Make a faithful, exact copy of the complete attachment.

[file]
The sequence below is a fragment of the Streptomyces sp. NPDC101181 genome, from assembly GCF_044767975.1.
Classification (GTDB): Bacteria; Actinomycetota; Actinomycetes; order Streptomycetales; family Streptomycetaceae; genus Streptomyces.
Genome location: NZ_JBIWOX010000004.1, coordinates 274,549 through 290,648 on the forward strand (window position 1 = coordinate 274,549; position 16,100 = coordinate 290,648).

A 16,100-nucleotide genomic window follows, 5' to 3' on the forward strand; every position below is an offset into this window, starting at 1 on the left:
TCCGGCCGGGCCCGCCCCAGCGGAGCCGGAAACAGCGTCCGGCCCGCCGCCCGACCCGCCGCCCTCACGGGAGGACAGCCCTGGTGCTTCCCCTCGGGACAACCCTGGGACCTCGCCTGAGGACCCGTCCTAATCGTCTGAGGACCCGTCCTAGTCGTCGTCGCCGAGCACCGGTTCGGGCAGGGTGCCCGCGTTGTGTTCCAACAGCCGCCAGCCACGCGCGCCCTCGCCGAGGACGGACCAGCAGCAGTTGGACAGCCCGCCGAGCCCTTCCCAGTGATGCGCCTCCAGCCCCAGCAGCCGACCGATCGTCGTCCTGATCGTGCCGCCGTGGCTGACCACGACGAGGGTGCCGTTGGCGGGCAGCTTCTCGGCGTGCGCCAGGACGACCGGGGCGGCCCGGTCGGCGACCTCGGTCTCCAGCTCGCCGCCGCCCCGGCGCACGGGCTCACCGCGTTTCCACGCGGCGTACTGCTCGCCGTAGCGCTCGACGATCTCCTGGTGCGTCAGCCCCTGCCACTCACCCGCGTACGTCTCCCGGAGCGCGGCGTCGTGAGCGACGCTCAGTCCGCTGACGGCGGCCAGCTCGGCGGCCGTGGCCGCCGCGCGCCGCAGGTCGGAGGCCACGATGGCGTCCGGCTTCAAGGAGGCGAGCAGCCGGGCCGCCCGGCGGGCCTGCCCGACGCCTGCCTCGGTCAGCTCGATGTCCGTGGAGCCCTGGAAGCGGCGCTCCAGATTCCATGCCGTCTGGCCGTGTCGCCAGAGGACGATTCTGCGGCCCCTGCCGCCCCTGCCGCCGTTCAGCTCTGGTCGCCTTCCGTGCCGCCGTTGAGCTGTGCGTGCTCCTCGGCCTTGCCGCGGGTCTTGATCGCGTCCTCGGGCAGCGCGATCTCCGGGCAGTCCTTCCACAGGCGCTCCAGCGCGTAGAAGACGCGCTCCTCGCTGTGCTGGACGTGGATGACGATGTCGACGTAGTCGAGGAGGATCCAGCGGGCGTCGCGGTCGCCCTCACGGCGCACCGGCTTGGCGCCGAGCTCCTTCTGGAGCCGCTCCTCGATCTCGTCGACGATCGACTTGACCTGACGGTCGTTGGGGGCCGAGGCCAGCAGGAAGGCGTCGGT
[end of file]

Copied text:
The sequence below is a fragment of the Streptomyces sp. NPDC101181 genome, from assembly GCF_044767975.1.
Classification (GTDB): Bacteria; Actinomycetota; Actinomycetes; order Streptomycetales; family Streptomycetaceae; genus Streptomyces.
Genome location: NZ_JBIWOX010000004.1, coordinates 274,549 through 290,648 on the forward strand (window position 1 = coordinate 274,549; position 16,100 = coordinate 290,648).

A 16,100-nucleotide genomic window follows, 5' to 3' on the forward strand; every position below is an offset into this window, starting at 1 on the left:
TCCGGCCGGGCCCGCCCCAGCGGAGCCGGAAACAGCGTCCGGCCCGCCGCCCGACCCGCCGCCCTCACGGGAGGACAGCCCTGGTGCTTCCCCTCGGGACAACCCTGGGACCTCGCCTGAGGACCCGTCCTAATCGTCTGAGGACCCGTCCTAGTCGTCGTCGCCGAGCACCGGTTCGGGCAGGGTGCCCGCGTTGTGTTCCAACAGCCGCCAGCCACGCGCGCCCTCGCCGAGGACGGACCAGCAGCAGTTGGACAGCCCGCCGAGCCCTTCCCAGTGATGCGCCTCCAGCCCCAGCAGCCGACCGATCGTCGTCCTGATCGTGCCGCCGTGGCTGACCACGACGAGGGTGCCGTTGGCGGGCAGCTTCTCGGCGTGCGCCAGGACGACCGGGGCGGCCCGGTCGGCGACCTCGGTCTCCAGCTCGCCGCCGCCCCGGCGCACGGGCTCACCGCGTTTCCACGCGGCGTACTGCTCGCCGTAGCGCTCGACGATCTCCTGGTGCGTCAGCCCCTGCCACTCACCCGCGTACGTCTCCCGGAGCGCGGCGTCGTGAGCGACGCTCAGTCCGCTGACGGCGGCCAGCTCGGCGGCCGTGGCCGCCGCGCGCCGCAGGTCGGAGGCCACGATGGCGTCCGGCTTCAAGGAGGCGAGCAGCCGGGCCGCCCGGCGGGCCTGCCCGACGCCTGCCTCGGTCAGCTCGATGTCCGTGGAGCCCTGGAAGCGGCGCTCCAGATTCCATGCCGTCTGGCCGTGTCGCCAGAGGACGATTCTGCGGCCCCTGCCGCCCCTGCCGCCGTTCAGCTCTGGTCGCCTTCCGTGCCGCCGTTGAGCTGTGCGTGCTCCTCGGCCTTGCCGCGGGTCTTGATCGCGTCCTCGGGCAGCGCGATCTCCGGGCAGTCCTTCCACAGGCGCTCCAGCGCGTAGAAGACGCGCTCCTCGCTGTGCTGGACGTGGATGACGATGTCGACGTAGTCGAGGAGGATCCAGCGGGCGTCGCGGTCGCCCTCACGGCGCACCGGCTTGGCGCCGAGCTCCTTCTGGAGCCGCTCCTCGATCTCGTCGACGATCGACTTGACCTGACGGTCGTTGGGGGCCGAGGCCAGCAGGAAGGCGTCGGT